a construction manager with no trade employees on site.
This is because the company was involved in scheduling
work, coordinating construction activity, and preparing
contracts, including negotiating with trade contractors.
The Aurora office recently settled a $100,000+ citation
with affirmation of 15 out of 16 multi-employer citations
to a residential construction manager with no trade
employees on site.
5) We had a trench collapse in McHenry
County last month. The worker was in a nine-foot deep
trench without protection. Quick action of the Crystal
Lake Fire Department helped rescue the worker from potential
6) Our office investigated three wall
collapses in April. No one was hurt, but wall bracing
is continually a problem. Two contractors have had success
in our area using metal braces. These metal braces were
either rented or owned.
7) Aerial lift tip overs are becoming
more prevalent. OSHA investigated a fatality in August
1996 where the lift tipped over due to the outriggers
sinking in the mud. We are requiring that the general
contractors put a stable surface for the lift subcontractors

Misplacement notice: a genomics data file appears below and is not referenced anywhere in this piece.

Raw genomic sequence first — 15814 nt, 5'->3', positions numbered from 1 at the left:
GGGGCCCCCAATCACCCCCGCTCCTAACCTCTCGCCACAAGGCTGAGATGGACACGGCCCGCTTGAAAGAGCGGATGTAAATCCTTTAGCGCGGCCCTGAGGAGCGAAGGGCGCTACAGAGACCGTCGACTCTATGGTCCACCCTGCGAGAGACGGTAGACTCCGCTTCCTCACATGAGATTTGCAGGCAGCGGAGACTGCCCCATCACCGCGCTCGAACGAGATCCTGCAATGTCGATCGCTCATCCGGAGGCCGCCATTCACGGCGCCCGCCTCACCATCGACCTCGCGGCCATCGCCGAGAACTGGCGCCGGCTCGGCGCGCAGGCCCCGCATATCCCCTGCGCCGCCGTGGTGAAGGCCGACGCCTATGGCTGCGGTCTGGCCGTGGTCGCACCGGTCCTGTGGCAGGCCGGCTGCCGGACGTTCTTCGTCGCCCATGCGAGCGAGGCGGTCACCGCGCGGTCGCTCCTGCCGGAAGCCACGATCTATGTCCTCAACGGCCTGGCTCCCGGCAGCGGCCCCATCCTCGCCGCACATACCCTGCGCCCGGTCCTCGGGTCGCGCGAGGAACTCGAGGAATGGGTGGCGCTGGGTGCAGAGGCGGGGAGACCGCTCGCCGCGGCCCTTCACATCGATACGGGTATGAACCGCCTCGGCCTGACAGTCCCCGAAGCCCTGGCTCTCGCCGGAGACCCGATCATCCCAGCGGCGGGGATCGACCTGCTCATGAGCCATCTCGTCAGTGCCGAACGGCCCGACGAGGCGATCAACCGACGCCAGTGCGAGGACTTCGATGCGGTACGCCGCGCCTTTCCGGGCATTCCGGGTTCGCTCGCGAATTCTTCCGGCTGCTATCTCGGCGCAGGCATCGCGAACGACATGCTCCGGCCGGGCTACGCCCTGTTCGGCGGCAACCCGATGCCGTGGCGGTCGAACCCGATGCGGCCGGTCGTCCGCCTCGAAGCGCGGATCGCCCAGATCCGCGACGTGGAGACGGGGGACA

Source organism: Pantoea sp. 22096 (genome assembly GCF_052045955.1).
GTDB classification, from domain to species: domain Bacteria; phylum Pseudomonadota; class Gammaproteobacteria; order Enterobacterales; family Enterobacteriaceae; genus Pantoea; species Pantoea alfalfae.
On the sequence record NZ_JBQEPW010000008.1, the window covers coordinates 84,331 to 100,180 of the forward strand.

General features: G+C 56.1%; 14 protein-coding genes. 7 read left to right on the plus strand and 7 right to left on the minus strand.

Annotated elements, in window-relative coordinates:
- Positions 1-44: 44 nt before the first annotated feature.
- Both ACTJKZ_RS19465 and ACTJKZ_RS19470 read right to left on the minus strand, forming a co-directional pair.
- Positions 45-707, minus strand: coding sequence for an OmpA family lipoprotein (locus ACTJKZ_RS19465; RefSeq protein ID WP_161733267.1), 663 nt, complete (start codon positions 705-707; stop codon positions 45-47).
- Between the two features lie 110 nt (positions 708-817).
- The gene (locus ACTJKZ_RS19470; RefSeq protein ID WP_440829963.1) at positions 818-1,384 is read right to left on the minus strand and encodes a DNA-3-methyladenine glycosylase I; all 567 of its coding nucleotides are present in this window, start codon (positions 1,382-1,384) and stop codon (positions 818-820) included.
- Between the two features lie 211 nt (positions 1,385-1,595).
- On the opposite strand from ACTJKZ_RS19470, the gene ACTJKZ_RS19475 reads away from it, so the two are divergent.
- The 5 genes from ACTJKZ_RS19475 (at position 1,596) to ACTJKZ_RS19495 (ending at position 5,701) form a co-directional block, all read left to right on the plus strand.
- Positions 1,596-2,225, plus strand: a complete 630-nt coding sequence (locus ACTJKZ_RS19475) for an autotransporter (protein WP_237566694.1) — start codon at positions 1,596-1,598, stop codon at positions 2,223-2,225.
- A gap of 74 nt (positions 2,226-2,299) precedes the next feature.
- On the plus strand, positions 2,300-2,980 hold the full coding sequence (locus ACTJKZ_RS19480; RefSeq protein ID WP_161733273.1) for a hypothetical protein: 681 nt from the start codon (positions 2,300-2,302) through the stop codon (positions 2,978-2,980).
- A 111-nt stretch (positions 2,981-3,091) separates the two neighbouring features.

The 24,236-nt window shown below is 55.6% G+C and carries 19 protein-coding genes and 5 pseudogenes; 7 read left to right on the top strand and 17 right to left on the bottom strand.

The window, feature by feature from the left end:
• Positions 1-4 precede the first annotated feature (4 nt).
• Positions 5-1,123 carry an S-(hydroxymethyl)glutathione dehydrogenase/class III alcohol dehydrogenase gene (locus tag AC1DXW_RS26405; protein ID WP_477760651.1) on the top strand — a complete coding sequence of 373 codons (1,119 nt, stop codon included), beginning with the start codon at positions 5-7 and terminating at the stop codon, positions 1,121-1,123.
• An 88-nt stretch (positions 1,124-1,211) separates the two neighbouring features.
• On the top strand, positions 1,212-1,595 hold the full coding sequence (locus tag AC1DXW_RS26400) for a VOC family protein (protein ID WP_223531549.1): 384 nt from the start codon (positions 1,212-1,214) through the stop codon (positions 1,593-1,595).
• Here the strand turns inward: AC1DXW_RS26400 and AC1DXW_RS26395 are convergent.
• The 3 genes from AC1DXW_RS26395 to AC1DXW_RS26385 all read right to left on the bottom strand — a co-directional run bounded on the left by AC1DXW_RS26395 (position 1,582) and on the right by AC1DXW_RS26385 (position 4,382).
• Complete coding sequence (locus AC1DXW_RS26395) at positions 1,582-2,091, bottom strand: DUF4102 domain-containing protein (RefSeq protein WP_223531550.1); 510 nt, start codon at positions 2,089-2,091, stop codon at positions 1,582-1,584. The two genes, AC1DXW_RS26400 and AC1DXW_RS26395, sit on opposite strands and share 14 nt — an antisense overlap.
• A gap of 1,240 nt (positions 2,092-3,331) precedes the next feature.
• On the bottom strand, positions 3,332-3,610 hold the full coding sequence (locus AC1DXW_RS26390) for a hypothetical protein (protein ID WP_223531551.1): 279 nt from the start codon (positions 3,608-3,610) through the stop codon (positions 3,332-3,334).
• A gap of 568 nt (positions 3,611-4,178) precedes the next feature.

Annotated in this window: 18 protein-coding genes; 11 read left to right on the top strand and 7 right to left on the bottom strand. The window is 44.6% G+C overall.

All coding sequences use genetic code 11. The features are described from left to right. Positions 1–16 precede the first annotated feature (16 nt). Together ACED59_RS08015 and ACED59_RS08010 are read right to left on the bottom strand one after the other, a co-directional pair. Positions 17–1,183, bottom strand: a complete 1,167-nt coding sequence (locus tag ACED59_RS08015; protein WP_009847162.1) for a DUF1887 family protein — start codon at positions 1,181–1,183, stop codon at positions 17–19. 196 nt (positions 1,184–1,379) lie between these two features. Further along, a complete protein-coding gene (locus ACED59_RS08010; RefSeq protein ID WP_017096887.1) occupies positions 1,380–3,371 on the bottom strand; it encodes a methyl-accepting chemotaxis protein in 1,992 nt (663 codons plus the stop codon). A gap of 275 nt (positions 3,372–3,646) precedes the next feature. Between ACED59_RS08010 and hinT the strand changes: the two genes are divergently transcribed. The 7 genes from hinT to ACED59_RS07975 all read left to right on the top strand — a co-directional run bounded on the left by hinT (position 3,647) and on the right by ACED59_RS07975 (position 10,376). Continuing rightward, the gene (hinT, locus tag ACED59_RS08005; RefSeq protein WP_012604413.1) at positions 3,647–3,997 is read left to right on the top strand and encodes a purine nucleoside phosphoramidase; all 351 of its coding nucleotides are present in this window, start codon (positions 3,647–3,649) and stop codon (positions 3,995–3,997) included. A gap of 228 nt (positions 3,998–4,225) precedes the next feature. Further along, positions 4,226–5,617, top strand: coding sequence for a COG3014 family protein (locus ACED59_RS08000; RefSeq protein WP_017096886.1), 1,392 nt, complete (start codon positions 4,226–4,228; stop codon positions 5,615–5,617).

to enable them to perform their work. We would use section
5(a)(1) general duty clause for any potential citation.
Several contractors have provided a stable surface voluntarily,
and it just makes sense since a stable surface will
eventually be needed at the site for concrete pours.
8) Our office wishes to congratulate
Olsson Roofing Co., Inc. of Aurora. They are the only
Illinois company to gain Premier Roofing Status Level
III. This means that their names will be removed from
all programmed construction inspections in the
Federal enforcement offices.
9) Illinois had 38 construction fatalities
in 1996. This was the third worst year in the last ten.
The Aurora office had five construction deaths with
60% of them from steel erectors.
10) Scaffold training has been weak for
many companies since the new standard took effect in
Dec. 1996. The attached quiz and a summary of cited
standards should help.
11) There is a March 20, 1997 regional
memo on steel erection clarifying that metal decking
is covered under steel erection, but cutting skylight